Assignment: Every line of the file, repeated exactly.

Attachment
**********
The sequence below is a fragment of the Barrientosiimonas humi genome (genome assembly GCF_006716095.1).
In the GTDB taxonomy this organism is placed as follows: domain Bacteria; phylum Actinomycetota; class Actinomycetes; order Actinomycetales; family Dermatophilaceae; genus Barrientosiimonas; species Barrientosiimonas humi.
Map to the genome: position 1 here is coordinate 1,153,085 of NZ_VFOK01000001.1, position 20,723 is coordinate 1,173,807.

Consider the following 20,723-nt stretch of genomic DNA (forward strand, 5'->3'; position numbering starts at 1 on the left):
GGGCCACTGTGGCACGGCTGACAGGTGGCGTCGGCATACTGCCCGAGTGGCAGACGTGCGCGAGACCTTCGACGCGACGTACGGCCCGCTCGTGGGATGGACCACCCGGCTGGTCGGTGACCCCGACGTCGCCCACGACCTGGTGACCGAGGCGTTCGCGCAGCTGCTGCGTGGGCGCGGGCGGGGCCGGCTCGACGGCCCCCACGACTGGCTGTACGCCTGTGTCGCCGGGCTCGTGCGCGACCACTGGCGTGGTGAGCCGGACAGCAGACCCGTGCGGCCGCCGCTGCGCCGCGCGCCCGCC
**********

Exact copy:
The sequence below is a fragment of the Barrientosiimonas humi genome (genome assembly GCF_006716095.1).
In the GTDB taxonomy this organism is placed as follows: domain Bacteria; phylum Actinomycetota; class Actinomycetes; order Actinomycetales; family Dermatophilaceae; genus Barrientosiimonas; species Barrientosiimonas humi.
Map to the genome: position 1 here is coordinate 1,153,085 of NZ_VFOK01000001.1, position 20,723 is coordinate 1,173,807.

Consider the following 20,723-nt stretch of genomic DNA (forward strand, 5'->3'; position numbering starts at 1 on the left):
GGGCCACTGTGGCACGGCTGACAGGTGGCGTCGGCATACTGCCCGAGTGGCAGACGTGCGCGAGACCTTCGACGCGACGTACGGCCCGCTCGTGGGATGGACCACCCGGCTGGTCGGTGACCCCGACGTCGCCCACGACCTGGTGACCGAGGCGTTCGCGCAGCTGCTGCGTGGGCGCGGGCGGGGCCGGCTCGACGGCCCCCACGACTGGCTGTACGCCTGTGTCGCCGGGCTCGTGCGCGACCACTGGCGTGGTGAGCCGGACAGCAGACCCGTGCGGCCGCCGCTGCGCCGCGCGCCCGCC